To begin this assignment, compose your Response 6 by addressing the following requirements:
Read of the assigned essay Semuels
In the opening sentences, give the author’s full name and “Essay Title” in a complete sentence.
Give your reactions, opinions, and thoughts about the material.
You need not mention the author again unless you quote or summarize the material.
If you give the author’s name again, use last name only.
If you use the author’s words (quote) or ideas (summary), cite both in text and bibliographically.
Be sure to offer a title of your own creation.
***Remember that Responses 4, 5, & 6 are a unit; if you did Response 4, you need to do only Response 5 or Response 6–you choose. If you skipped Response 4, you must do Responses 5 & 6.***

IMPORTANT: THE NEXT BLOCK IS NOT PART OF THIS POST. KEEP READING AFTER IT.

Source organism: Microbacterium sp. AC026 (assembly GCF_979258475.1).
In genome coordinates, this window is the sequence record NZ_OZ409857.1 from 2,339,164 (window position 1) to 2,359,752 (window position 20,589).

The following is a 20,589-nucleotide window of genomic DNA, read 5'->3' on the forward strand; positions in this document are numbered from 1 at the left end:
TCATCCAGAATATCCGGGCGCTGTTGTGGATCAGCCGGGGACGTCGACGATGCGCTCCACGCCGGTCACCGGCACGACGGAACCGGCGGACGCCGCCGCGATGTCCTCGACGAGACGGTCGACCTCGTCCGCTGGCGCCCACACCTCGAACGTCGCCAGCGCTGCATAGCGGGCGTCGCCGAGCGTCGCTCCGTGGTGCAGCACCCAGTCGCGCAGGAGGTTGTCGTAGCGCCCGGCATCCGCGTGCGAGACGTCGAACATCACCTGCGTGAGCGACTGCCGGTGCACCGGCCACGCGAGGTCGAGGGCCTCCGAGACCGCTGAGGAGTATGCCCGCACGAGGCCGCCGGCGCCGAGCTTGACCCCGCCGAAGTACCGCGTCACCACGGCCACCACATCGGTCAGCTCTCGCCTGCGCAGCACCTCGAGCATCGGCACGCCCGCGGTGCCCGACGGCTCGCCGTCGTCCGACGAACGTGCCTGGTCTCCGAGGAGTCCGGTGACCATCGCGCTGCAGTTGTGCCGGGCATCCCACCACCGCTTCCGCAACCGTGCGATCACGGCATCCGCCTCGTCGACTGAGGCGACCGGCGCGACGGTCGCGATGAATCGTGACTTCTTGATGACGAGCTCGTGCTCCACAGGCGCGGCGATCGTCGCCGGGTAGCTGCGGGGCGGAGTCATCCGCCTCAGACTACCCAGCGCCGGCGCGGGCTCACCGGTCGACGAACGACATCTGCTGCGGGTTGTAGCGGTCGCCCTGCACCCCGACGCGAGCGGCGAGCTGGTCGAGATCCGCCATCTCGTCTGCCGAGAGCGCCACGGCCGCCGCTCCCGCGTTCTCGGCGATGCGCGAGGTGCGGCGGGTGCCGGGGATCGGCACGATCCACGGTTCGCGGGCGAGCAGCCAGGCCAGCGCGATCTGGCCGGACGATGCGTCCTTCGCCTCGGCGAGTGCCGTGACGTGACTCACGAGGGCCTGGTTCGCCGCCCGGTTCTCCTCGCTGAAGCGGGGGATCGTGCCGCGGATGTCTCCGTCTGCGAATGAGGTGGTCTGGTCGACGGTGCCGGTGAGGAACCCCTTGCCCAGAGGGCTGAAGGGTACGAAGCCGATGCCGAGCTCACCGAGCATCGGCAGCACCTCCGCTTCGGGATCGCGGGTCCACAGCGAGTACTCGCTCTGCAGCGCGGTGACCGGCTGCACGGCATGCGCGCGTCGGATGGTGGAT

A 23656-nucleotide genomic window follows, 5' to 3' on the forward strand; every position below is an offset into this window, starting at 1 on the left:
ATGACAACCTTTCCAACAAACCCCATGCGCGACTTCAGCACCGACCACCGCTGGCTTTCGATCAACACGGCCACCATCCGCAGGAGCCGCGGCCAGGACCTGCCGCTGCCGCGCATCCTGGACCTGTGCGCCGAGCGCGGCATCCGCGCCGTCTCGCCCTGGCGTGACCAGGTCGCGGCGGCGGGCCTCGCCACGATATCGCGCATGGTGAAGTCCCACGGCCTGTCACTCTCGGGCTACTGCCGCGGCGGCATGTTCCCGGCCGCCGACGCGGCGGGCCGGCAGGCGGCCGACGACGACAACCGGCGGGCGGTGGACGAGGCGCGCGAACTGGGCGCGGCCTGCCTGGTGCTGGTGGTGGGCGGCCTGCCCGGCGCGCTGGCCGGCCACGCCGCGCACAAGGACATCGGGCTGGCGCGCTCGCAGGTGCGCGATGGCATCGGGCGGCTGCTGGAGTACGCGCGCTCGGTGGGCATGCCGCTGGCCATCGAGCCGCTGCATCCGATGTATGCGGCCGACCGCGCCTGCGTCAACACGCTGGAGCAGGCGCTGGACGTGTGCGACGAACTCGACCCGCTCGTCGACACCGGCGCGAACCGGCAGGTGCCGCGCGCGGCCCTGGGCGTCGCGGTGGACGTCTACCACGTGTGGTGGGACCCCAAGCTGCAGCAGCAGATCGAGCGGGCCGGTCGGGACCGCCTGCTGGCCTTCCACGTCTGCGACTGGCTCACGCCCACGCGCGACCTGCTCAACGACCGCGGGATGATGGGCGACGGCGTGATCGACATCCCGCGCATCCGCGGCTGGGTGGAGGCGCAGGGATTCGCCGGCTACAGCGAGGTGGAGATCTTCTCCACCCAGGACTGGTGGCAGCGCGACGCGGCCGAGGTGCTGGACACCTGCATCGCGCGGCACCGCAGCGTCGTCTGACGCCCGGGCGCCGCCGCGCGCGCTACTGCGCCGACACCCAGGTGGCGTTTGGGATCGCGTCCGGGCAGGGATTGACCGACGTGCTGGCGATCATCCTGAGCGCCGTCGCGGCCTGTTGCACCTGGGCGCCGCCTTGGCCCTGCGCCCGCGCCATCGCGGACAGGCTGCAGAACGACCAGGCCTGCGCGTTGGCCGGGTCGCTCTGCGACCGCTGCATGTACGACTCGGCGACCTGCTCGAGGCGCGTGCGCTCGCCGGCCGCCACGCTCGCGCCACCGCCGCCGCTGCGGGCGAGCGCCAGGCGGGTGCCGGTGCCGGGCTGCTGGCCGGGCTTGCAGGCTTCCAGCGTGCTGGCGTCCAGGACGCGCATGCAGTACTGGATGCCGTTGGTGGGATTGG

Write your answer in a short paragraph (250+ words).
You may submit/upload this assignment as a .doc, .docx, or .pdf file.
When you have composed your Response, name and save your document, then upload the file by selecting “Submit Assignment.”
Please see the grading rubric for this assignment below. If accessing this course by using the Canvas Student App, you will not see the icon. Instead, please use the menu to locate the rubric.
The associated rubric will be used to provide feedback–please be sure to review the rubric before starting and before submitting your assignment.
Criteria Ratings Pts
This criterion is linked to a Learning OutcomeResponse
8 to >4.0 pts
The response depicts good interaction and understanding of the essay.
4 to >0.0 pts